Israel's Green Leaf party offers weed for campaign donations

With the promise of weed in the future, a new stash of campaign funds could help the party blaze its way into the Knesset, though they’re still a longshot at best.

Green Leaf party video
A promise of marijuana in the future in exchange for campaign donations today helped the Aleh Yarok (“Green Leaf”) party net more than NIS 100,000 in donations this week.
The campaign, launched in a YouTube video on Saturday, promises donors who front it campaign donations that they will receive marijuana if and when the day comes that the plant is legalized in Israel.
On Monday morning, the party opened a Headstart Web fund-raising campaign with a range of options for donors. The Web page includes a sliding scale of theoretical marijuana in exchange for contributions. At the lowest end, an NIS 50 donation entitles the donor to a savings bond redeemable for a single gram of marijuana once it’s legalized. The bond, which features a marijuana flower on it, costs significantly less than the street value of a gram of marijuana in Israel (NIS 80-100), and by Wednesday the 56 spots available for that donation had all been purchased.
The party seemed to get a bit creative when creating the sliding scale of donations. For NIS 420 (a reference to slang popular with marijuana consumers) donors are eligible to receive 5 grams of marijuana, plus an Aleh Yarok T-shirt and a collectible lighter. Those who donate NIS 10,000 will get help to “open a coffeeshop,” if and when marijuana is legalized and Israel becomes home to Netherlands-style coffeeshops. So far the party has received one donation at the coffeeshop level, which includes a gift of 150 grams of marijuana, as well as 20 at the NIS 420 level.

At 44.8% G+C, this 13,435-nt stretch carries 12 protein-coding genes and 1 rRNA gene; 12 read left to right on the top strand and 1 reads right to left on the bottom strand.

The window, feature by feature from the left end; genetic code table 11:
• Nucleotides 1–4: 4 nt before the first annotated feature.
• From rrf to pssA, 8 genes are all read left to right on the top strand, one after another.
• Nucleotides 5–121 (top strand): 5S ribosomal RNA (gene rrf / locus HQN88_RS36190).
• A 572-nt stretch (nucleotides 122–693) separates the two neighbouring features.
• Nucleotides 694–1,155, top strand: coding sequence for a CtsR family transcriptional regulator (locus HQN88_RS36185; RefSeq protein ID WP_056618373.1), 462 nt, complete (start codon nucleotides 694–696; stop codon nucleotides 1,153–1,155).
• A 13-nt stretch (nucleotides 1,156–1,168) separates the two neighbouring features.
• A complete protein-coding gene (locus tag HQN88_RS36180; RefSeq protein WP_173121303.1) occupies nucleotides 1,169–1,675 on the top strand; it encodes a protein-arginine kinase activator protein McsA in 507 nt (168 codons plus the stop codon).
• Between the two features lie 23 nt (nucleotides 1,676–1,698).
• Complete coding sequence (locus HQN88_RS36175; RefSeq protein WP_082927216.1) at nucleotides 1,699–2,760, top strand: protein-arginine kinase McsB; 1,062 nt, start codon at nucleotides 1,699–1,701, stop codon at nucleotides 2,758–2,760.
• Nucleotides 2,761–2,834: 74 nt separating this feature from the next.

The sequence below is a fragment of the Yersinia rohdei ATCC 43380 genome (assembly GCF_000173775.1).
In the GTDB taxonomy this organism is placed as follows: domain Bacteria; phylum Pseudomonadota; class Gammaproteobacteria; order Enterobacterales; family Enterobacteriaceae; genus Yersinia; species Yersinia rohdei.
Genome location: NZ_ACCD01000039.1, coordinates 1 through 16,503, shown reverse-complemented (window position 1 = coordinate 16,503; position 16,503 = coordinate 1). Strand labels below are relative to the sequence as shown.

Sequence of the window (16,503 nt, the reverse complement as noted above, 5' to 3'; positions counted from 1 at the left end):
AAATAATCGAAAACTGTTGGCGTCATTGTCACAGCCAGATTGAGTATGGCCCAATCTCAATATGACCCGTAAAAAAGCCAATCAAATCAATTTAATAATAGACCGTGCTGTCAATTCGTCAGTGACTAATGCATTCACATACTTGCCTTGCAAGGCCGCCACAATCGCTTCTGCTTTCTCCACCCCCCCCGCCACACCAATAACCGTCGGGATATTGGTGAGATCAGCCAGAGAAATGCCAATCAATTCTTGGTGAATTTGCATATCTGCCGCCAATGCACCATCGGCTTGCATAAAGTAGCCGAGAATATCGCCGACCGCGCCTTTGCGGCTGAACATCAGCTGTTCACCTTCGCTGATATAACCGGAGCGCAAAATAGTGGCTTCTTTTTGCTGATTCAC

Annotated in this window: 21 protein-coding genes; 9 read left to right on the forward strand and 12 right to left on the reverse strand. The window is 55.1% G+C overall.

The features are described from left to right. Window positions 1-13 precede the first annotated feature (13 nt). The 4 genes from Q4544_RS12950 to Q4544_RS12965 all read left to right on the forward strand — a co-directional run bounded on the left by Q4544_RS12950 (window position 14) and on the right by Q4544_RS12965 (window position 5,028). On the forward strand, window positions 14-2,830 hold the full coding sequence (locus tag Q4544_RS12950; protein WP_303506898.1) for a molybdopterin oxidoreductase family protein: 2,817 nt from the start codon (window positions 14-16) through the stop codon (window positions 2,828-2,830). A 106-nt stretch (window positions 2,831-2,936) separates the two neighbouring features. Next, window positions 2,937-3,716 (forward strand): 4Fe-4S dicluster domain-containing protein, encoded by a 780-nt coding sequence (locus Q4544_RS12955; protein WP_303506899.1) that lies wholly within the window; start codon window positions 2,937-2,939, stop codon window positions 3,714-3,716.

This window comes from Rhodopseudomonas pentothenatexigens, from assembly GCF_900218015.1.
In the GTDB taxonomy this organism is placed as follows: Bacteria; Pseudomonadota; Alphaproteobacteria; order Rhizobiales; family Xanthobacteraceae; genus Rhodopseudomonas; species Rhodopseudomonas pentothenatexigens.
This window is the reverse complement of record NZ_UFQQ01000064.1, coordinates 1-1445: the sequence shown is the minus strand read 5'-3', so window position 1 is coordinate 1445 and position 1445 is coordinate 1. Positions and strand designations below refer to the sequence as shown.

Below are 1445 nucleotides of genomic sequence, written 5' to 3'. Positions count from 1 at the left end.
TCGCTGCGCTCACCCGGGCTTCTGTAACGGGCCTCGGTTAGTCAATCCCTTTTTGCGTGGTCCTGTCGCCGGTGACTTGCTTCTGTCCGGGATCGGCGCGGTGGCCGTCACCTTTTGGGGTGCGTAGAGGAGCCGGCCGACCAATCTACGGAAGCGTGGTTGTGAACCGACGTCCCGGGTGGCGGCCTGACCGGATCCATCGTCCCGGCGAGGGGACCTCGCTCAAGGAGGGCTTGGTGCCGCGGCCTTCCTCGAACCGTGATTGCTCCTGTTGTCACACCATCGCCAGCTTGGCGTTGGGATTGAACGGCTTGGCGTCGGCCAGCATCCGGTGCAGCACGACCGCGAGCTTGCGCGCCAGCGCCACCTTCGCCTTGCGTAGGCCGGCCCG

By Wednesday evening, the bumper crop of donations stood at NIS 115,285, and the party announced on Facebook that it is now shooting for NIS 300,000 to fund a nationwide billboard campaign.
In the campaign video posted on Saturday, Aleh Yarok party head Oren Leibovitz touts marijuana advocates’ success in recent years at, in his words, making marijuana legalization and consumption more acceptable and mainstream in Israel.
“We’ve done all of this with no budget, imagine what we could do with a party budget and five parliamentarians? We are a half a million cannabis smokers in Israel; it’s enough that only a quarter of us vote Aleh Yarok and change will be here,” he says in the video.
In late December the party announced that Leibovitz, the founder of the online magazine, had been elected chairman.
The Green Leaf party has run in five previous elections and failed to make it into the Knesset, and the legislature’s decision in March to raise the threshold from 2 percent to 3.25 percent will only make it more difficult this time around.
Still, with the promise of free marijuana, even if it’s only theoretical, its chances of finally blazing its way into the Knesset may be looking less hazy.